These multi-use sheep are known for their meat and milk, but also for their dense, medium-quality wool that’s perfect for creating warm and highly durable textiles.

9. Polwarth

Polwarth sheep are properly a sub-type of the Comback sheep elsewhere on this list. The Polwarth produces wool with beautiful crimp and drape.

Most notably, this is one breed that is especially suitable for wet or continually damp environments.

Most sheep don’t do too well in these conditions since both their health and their wool will suffer, but Polwarths don’t seem the least bit troubled by it! If you live in a wet area, Polwarths should be near the top of your list.

10. Targhee

Targhee sheep were developed in the United States as a commercial dual-purpose breed, providing both high-quality wool and meat in abundance.

Their wool is not hugely superior in overall quality, but they are reliable and fat producers.

Their somewhat dull fleece is good for weaving and knitting, or for close-fitting clothes and other similar products. Targhees are a fairly adaptable breed, and do well in different climates.

11. Romney

Originating from the Romney Marsh area in England, Romney sheep are celebrated for their lustrous, long-staple wool that is a fine choice for spinning and weaving.

This is another breed that is well-adapted to wet, marshy environments, and well-suited to regions with high rainfall or damp conditions.

Their robust constitution and excellent behavioral characteristics in very large flocks make them an important breed in the wool trade.

12. Border Leicester

Border Leicester sheep are a polled dual-use breed known for their long, lustrous wool, which is highly sought after by handspinners and weavers, and also for their meat.

This breed originates from the border region between England and Scotland, where it has been prized for centuries.

With their distinctive upright ears and “Roman” nose, Border Leicesters are both important producers, and charming animals in general.

13. Shetland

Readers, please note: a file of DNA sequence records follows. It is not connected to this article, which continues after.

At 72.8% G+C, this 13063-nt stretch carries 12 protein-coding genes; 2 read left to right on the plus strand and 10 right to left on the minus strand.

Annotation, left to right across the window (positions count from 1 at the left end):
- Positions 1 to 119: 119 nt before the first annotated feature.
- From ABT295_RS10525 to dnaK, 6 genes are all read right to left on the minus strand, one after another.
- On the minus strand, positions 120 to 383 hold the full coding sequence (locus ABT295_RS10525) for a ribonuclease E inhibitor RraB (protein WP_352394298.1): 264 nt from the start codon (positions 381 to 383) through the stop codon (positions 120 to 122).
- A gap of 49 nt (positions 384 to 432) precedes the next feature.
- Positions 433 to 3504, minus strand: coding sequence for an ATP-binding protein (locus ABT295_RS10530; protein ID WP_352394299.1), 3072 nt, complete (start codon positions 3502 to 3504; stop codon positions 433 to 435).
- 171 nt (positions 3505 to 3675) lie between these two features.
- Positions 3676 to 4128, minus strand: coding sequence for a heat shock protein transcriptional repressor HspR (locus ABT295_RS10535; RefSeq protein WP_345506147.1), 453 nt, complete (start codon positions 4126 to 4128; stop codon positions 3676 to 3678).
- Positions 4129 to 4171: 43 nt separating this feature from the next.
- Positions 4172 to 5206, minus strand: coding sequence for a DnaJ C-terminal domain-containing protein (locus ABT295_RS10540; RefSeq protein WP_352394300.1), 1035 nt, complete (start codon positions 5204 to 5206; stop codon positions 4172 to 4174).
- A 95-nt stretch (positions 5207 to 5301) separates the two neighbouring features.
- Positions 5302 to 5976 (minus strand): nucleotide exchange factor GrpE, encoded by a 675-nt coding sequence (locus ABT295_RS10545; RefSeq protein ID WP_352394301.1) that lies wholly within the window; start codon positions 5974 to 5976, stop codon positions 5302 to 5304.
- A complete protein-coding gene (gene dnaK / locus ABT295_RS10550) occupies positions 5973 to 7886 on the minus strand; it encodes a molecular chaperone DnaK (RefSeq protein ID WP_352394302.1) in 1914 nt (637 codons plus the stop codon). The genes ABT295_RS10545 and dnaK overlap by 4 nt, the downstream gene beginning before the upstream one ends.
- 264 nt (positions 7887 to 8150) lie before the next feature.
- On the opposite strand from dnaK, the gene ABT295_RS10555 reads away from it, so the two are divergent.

Shetland sheep hail from the Shetland Islands of Scotland as their name suggests, and are rightly famous for their fine, soft, and colorful wool.

Their fleece comes in a wide range of natural shades, making them a favorite among handspinners and knitters.

These small, hardy sheep are long used to the harsh conditions of their native islands, where they have thrived for centuries.

Long lived, primitive of instinct, and hardy, these are great sheep for rough terrain and hostile climates.

14. Finn

Finn sheep, originating from Finland, and are also known as Finnsheep or Finnish Landrace. This breed produces soft, lustrous wool and is equally well known for their quick adaptability to cold climates.

Their medium-fine fleece is highly sought for its excellent cleanliness, crimp, and elasticity. The Finn’s hardy nature and ability to produce multiple lambs per birth make them a valuable addition to any flock.

15. Lincoln

Also known as the Lincoln Longwool, Lincoln sheep are famous for their ultra-long, heavy wool that is among the heaviest and coarsest in the entire world.

Their impressive fleece is ideal for spinning into strong, durable yarns, making it a popular choice for rugs and other heavy-duty textiles.

Originating from Lincolnshire, England, these large and unique sheep are sadly in danger of extinction since not many viable breeding females are left in the world.

16. Cheviot

Cheviot sheep, thought to have first come from the Cheviot Hills on the border of England and Scotland, are celebrated for their dense, springy wool that is great for spinning and knitting, especially into superb tweed.

These are hardy sheep, a breed that can thrive in a range of climates, from harsh, sparse uplands to green and abundant lowlands.